“Everybody has a role to play,” said Hartzer. “So however many employees are at that facility, at that plant, they can be keeping an eye out for these things. And when they notice a sanitation issue or when they notice flies are starting to circle around, that’s something that they can pass along to their pest control company so they can quickly go to those areas and address them.”
Added Harris, “As long as everyone is truthful with one another, there’s plenty of options to help keep a facility in good measure or to get it back to it.”
Case in Point
Based on his prior experiences, Stoy Pest Consulting’s Stoy Hedges gives us the rundown on all the ways flying insects can bug food facilities.
Flying insects are a fact of life around buildings and a constant presence outside during warm months of the year. Usually, when food facility managers and pest professionals think of “flying insects” in buildings, they focus on flies. Any flying insect, however, can end up in buildings, from wasps and beetles to leafhoppers and aquatic insects. How many flying insects might enter a building depends on a number of factors discussed below.
A building’s location plays the primary role in its risk for flying insect issues. A food plant located inside a city surrounded by other buildings will typically have fewer flying insects than one located next to fields, a wooded area or next to a body of water. One facility in Tennessee located next to a river was constantly bombarded by various aquatic insects that emerged from the river, attracted by exterior lighting. A food warehouse surrounded by fields had issues not only with flies entering inside but also bees, wasps, beetles, moths and various other insects.
Attracting as few flying insects as possible to the building is highly important to limiting interior sightings, more so for buildings in high insect areas as described above. During the day, overhead doors left open for ventilation or during loading efforts attract flies and daytime insects by the cooler (or warmer) air currents emitting from the building. Shadows created by open doors also are attractive to horse flies and deer flies. Bees and wasps fly inside searching for prey or moisture. Once inside, these insects become trapped and often fly deeper into buildings.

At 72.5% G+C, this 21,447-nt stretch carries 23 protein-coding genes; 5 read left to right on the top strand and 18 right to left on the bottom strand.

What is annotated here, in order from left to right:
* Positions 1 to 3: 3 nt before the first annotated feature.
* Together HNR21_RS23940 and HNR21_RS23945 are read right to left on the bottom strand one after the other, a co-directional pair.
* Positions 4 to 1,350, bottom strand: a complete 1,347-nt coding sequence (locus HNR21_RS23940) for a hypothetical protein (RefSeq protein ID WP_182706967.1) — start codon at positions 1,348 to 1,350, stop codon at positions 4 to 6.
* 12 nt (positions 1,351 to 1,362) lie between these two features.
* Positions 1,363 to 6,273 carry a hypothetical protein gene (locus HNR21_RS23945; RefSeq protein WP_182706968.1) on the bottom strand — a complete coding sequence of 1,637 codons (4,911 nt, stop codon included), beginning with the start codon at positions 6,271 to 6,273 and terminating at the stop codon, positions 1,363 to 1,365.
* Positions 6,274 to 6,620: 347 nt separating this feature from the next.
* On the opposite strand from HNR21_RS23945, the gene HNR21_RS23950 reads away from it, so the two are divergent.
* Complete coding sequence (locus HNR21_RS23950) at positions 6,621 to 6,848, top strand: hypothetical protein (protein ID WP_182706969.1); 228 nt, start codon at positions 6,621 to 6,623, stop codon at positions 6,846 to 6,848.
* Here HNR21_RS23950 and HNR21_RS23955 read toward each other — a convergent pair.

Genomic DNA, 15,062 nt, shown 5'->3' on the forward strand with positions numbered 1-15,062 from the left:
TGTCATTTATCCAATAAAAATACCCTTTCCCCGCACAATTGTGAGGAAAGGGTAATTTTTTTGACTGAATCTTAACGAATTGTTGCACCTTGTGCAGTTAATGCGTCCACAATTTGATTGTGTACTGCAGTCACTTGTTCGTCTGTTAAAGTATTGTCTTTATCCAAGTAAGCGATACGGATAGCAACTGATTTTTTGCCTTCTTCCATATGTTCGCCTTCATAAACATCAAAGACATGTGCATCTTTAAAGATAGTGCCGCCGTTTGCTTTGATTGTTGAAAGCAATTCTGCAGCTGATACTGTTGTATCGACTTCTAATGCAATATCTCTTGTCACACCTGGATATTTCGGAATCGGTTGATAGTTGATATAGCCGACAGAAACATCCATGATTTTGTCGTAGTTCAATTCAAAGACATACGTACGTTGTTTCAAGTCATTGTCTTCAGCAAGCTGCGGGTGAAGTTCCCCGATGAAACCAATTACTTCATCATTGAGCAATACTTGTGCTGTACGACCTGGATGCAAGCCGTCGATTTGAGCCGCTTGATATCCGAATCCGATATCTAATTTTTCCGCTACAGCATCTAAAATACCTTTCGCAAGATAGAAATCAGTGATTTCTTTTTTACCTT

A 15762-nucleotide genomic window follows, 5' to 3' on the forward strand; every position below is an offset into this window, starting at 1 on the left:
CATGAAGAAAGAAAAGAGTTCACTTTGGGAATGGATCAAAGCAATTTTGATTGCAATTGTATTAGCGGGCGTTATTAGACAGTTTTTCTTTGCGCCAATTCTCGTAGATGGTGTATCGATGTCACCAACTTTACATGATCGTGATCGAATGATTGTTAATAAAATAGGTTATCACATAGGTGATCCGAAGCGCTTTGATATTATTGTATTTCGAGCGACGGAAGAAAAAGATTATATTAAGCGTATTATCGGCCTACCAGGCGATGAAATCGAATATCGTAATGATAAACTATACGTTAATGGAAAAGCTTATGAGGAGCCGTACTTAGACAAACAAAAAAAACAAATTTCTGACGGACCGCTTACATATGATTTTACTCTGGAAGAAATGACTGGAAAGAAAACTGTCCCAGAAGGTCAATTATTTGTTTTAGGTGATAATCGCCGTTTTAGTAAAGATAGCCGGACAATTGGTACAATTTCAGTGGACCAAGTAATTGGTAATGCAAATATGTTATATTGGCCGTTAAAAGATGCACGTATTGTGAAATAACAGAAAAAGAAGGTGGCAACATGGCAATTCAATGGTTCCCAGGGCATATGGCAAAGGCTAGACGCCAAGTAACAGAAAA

Nighttime flying insects comprise the greatest potential variety of insects attracted to a building via exterior lighting. Bright white lighting, such as mercury vapor or metal halide, attracts the most insects, while lighting in the yellow spectrum (sodium vapor) attracts the fewest insects. New exterior lights using LEDs do attract insects but fewer than metal halide. One strategy used by some facilities is to install exterior lighting using metal halide bulbs elsewhere to attract insects away from the structure.
Other strategies include using uplighting directed toward the building from a short distance away or directing lighting downward over entryways where the bulbs cannot be directly seen by insects away from the building.
Despite best efforts, flying insects will be attracted to a building, so steps at excluding them from entering inside is the best preventive step. Doors required to be open for ventilation should have screens installed. Screen doors are available for overhead doors. Doors that are used often will benefit from plastic strip curtains installed. Use of air doors or strip curtains between inside areas, such as between packaging and the warehouse, can screen out most flying insects from making their way deeper into the building.
The last line of defense is carefully located insect light traps (ILTs) mounted along the paths flying insects might take as they move from doorways deeper into buildings. To capture flies and daytime flying insects, ILTs should be located within five feet of the floor. ILTs mounted higher will capture mostly moths and beetles (although lower ILTs also capture these).
In high-traffic areas — where they can be safely used — electrocutor-style ILTs can accommodate large numbers of flying insects. ILTs that use glueboards can become covered up quickly in high-traffic sites and are best used in low-traffic areas and elsewhere, such as deeper into the building.
In cases where insects are noticed landing on the walls of buildings, spot and broadcast applications of residual insecticide labeled for such uses can kill insects before they enter. When flying insects are originating from landscaping, trees and shrubs, those plants may be treated with an appropriately labeled residual product (and corresponding state ornamental license). Where plant-originating insects are a chronic issue, removal and replacement of offending plants should be considered.
As with any pest management issue affecting a food plant or similar facility, analysis of the building, its location and contributing conditions should be done. Steps to mitigate each contributing condition should be implemented to minimize the numbers of flying insects seen inside, beginning with attracting as few insects as possible and then excluding them from entering.